at transport & logistics

Customs and Big Data: AEAT’s new tools that generate risk profiles

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10 de March de 2022

In the last report published by Spain’s State Agency for Tax Administration (AEAT), we find an interesting statistic that counts the number of physical and documentation checks carried out in 2020 on goods subject to international trade, both in imports and exports. The total result shows a considerable increase in electronic compared to physical procedures.



In 2019, prior to the pandemic, there were around 700,000 checks carried out, which translates into around 1,916 checks daily. During 2020, however, with several months of low activity, daily checks fell to around 1,600.

In this scenario, modified after the effects of the pandemic, where electronic procedures have been gaining ground over physical ones in many areas, the number of documentation checks has increased from 92% to 97% of the total.

Although when it comes to forecasts and predictions, it is hard to make solid statements that are sustained over time, at the time of writing, there is some consensus that activity in ports will continue to increase during 2022.

Therefore, in order to fulfil the mandate of the European Commission for the protection and security of legitimate trade and citizens of the European Union,  AEAT must be able to keep pace with these increases in trade. Tools that speed up the mass processing of documents are undoubtedly key to such compliance.

This is why, in early 2021, AEAT awarded a contract for almost 4 million euros for the maintenance and development of applications in the areas of information analysis systems, big data, data mining. and language technologies, as per the wording of the contract award itself.

For senior officials at AEAT, these models do not seek to replace the current selection systems based on human experience gained over time, but instead are complementary facilitating tools.


Risk profiles generated through historical data analysis

Without doubt, in recent years, the capacity for data collection has progressively increased as a result of the use of new sources and tools for obtaining information.

Thus, the Tax Administrations have in their power a huge amount of data from internal sources, either traditional ones (via agreement, acquisition, or supply) or from new digital sources, as well as data transferred from other national and international economic actors, which are stored in different structured and unstructured formats.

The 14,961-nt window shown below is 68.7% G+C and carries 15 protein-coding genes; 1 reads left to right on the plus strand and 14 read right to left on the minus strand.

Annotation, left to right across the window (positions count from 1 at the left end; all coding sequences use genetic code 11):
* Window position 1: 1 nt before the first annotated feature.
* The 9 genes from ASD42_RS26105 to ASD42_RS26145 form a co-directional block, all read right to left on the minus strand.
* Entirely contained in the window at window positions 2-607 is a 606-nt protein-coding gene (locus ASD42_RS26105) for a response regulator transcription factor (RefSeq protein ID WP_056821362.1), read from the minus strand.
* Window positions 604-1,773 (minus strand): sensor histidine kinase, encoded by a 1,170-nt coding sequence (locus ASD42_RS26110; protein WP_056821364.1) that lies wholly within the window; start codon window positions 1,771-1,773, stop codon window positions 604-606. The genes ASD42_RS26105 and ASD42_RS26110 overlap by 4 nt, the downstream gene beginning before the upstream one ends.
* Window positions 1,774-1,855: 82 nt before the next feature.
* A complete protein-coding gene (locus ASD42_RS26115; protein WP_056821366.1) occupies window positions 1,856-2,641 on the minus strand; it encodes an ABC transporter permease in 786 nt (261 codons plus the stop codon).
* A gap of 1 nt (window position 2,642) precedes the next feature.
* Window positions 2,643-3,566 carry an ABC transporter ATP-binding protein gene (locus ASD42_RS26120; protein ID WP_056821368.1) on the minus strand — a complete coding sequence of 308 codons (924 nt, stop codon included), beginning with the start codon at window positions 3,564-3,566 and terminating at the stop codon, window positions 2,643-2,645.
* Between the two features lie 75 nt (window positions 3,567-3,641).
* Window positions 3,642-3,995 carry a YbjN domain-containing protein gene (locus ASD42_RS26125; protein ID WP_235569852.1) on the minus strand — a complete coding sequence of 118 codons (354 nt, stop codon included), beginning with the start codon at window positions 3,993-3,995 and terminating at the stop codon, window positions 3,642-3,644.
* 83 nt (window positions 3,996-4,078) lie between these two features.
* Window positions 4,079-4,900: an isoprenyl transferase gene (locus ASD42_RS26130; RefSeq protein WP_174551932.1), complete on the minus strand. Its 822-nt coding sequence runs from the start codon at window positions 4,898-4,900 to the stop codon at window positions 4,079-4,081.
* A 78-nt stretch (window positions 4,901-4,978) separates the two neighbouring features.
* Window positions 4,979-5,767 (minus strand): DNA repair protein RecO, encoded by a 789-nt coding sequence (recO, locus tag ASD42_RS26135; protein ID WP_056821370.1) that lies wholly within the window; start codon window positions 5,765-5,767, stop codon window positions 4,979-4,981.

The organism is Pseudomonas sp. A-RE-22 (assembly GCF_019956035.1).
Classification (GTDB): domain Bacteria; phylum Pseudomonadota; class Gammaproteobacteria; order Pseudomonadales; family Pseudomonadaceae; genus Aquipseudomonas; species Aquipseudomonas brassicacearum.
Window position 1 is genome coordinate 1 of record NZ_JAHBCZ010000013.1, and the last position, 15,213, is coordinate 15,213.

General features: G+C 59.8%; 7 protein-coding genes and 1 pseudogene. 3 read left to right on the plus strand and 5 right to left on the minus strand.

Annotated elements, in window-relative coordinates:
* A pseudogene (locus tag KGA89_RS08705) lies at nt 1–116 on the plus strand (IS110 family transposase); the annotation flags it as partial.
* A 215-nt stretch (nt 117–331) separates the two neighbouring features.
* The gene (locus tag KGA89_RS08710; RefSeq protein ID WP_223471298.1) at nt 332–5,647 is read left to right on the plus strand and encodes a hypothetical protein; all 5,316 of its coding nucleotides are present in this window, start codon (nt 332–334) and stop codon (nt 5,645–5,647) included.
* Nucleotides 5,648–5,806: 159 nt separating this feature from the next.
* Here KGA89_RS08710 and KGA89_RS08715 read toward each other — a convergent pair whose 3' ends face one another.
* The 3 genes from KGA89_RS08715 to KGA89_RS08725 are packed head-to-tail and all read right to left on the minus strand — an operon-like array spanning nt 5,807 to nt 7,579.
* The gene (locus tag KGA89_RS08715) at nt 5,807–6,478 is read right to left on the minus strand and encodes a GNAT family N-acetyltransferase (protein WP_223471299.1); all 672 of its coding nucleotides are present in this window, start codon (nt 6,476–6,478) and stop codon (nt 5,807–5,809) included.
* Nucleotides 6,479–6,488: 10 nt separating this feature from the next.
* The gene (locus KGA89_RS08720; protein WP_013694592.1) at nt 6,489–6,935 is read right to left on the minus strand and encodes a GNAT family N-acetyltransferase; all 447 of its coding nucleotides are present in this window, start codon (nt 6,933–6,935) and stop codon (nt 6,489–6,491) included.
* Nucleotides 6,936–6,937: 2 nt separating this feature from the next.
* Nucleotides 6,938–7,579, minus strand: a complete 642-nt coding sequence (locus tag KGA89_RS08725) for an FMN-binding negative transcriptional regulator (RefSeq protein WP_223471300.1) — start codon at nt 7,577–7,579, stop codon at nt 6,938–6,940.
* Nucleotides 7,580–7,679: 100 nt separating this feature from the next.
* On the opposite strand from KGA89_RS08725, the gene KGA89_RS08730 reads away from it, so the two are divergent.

However, if all this information, which is increasingly abundant and complete, is disordered and disconnected and if its elements cannot be related to each other, it will not be useful or manageable, and will not serve the intended purposes.

Therefore, AEAT has developed a powerful tool called Hermes for risk management, based on existing information in the complex database system ZUJAR, which is capable of ordering, filtering, and reproducing information so that it can be exploited by the DEDALO system (and others) in the way it needs to be consumed.

It is no longer enough to obtain inconsistencies under review, based on specific data from specific tax subjects. Instead, using these new techniques, risk indices are generated through the typified view of ratios and standard deviations, generating risk profiles that are refined with the successive actions fed into the system.

The machines are already in the process of learning, so it is a matter of time for the algorithms to be refined and detect smaller deviations in the models generated with all this historical data that will allow the system to predict the likelihood of fraud and inaccuracies in similar cases to those that have powered the models. In other words, the system predicts what it expects from each tax subject who files a return and checks whether the reality fits its calculations.

Economic operators will be required more than ever to manage their own information in a complete, efficient, proven, and detailed way to keep their data within the foreseeable parameters of their activity if they do not wish to be unpleasantly surprised.


Ismael Barriuso Gomez

Head for logistics processes